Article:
‘Vox’ explores world where women can’t talk freely

“Vox” (Berkley), by Christina Dalcher

Can you imagine a time when women aren’t allowed to speak more than 100 words per day? What if excessive communication results in increasingly painful shocks, training females to remain silent? Can the world continue to run if the power of speech is taken away from half the population?

Christina Dalcher brings this scenario to life in her debut novel “Vox.” Fueled by the disorder and turbulence of America’s current political climate, Dalcher creates a world in the not-so-distant future, that introduces a new president, a charismatic reverend, and a Pure Woman movement built to remind females that they are to be seen and not heard.

Dr. Jean McClellan spent most of her career developing a cure for aphasia. Her life shifted seemingly overnight when she was removed from her lab and escorted out of the building, never to return again. All females across the nation were eliminated from the workforce. Each woman and female child was fitted with a counter on her wrist, tallying each word uttered. Just one expression over the 100-mark and an electric shock jolts through your entire nervous system.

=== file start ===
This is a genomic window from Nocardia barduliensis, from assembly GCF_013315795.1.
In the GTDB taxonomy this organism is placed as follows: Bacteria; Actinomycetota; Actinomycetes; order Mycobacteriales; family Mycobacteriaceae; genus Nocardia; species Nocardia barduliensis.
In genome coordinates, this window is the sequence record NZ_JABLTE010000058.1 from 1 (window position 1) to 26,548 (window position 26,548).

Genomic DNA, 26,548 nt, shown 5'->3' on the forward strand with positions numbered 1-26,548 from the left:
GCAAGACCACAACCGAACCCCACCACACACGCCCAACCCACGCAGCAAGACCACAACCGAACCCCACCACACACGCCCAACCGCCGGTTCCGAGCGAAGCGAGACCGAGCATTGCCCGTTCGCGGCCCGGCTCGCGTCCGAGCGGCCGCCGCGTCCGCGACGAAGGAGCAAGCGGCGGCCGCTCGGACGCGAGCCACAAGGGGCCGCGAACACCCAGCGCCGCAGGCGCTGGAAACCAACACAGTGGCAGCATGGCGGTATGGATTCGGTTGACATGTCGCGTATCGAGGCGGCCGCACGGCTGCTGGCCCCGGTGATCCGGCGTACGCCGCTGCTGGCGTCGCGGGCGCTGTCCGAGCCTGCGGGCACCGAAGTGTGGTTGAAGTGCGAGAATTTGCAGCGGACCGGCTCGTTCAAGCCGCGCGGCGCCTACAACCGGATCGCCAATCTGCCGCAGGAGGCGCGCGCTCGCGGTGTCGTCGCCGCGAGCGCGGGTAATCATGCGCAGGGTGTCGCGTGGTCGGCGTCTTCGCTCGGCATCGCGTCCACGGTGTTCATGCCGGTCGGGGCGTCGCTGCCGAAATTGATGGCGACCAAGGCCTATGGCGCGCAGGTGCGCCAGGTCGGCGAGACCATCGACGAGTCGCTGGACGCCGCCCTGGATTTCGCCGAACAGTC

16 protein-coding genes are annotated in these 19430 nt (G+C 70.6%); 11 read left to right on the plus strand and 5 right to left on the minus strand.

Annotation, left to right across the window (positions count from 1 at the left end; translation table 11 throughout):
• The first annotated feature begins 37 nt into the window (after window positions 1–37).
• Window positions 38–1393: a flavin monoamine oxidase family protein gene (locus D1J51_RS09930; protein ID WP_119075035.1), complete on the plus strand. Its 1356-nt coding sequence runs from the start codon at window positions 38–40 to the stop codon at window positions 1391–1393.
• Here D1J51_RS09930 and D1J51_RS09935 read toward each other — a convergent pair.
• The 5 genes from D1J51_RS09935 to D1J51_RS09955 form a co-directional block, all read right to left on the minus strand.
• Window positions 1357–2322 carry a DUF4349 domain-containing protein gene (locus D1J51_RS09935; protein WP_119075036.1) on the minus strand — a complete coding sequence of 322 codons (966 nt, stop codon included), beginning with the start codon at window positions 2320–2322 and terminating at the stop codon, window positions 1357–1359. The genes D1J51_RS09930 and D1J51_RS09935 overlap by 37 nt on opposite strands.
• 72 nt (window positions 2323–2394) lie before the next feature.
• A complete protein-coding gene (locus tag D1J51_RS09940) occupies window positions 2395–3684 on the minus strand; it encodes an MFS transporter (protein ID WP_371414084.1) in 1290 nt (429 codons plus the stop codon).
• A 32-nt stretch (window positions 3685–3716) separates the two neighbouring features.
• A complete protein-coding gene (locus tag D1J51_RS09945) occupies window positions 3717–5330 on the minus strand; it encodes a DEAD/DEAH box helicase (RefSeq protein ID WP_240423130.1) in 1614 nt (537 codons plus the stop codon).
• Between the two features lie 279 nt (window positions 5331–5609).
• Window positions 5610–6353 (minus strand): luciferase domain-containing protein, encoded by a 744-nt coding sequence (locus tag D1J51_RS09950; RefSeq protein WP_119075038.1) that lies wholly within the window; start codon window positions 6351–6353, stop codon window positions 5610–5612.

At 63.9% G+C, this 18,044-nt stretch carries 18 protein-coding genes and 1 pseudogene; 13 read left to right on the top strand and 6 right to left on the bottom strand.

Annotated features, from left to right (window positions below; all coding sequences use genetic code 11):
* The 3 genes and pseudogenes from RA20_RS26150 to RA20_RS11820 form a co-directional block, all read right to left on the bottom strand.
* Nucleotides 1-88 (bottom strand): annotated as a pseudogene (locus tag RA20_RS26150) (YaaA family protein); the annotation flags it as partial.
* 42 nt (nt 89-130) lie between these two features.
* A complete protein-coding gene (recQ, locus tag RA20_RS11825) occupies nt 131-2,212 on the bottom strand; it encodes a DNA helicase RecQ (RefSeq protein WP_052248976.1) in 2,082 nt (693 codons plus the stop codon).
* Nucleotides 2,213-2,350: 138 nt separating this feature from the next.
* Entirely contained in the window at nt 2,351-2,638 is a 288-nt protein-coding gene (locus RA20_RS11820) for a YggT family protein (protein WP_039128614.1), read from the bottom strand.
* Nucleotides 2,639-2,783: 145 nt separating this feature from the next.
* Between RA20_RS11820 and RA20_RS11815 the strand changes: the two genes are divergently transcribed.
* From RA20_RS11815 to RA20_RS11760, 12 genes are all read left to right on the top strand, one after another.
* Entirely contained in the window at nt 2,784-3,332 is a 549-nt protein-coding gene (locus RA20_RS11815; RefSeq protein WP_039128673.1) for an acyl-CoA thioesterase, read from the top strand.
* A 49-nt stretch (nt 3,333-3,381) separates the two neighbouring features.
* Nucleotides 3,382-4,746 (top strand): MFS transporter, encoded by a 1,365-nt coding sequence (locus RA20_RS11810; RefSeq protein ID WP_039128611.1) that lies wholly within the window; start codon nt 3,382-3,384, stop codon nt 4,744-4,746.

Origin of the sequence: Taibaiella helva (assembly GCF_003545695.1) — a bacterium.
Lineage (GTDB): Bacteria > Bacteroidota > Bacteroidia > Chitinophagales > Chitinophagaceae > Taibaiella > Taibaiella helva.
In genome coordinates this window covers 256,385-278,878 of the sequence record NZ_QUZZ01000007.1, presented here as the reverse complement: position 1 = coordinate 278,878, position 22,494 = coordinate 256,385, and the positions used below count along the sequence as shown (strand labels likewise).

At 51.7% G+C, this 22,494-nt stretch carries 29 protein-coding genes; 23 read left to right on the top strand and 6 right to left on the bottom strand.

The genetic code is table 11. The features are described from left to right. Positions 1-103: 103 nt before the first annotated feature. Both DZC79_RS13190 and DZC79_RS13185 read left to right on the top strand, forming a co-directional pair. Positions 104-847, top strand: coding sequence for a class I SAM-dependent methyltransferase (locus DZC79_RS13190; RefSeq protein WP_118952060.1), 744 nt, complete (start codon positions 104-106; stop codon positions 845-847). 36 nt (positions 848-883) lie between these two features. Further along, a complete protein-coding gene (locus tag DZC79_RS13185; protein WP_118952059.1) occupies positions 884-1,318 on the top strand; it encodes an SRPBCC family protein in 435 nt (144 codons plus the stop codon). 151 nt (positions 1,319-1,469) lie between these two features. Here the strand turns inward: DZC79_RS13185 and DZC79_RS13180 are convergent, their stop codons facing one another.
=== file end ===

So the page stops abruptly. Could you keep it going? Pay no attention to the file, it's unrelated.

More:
Jean is certainly not a Pure Woman. She doesn’t enjoy baking or gardening, but she knows how to play the game. Unfortunately, her young daughter is growing up in a world where her voice is forbidden. Controlling a babbling toddler was bad enough, but having to persuade her now 6-year-old to save her words in case of an emergency is excruciating. Especially since her oldest son is completely brainwashed by the reverend and his ridiculous stance.

Opportunity presents itself when the president’s brother suffers brain damage from a skiing accident. The government knows there’s only one doctor who can help. Jean is ushered into a state-of-the-art lab and put to work. Now that she’s in the hub of the Pure Woman movement, without her word counter, she knows she can no longer stay silent. In fact, she will do anything to be heard.

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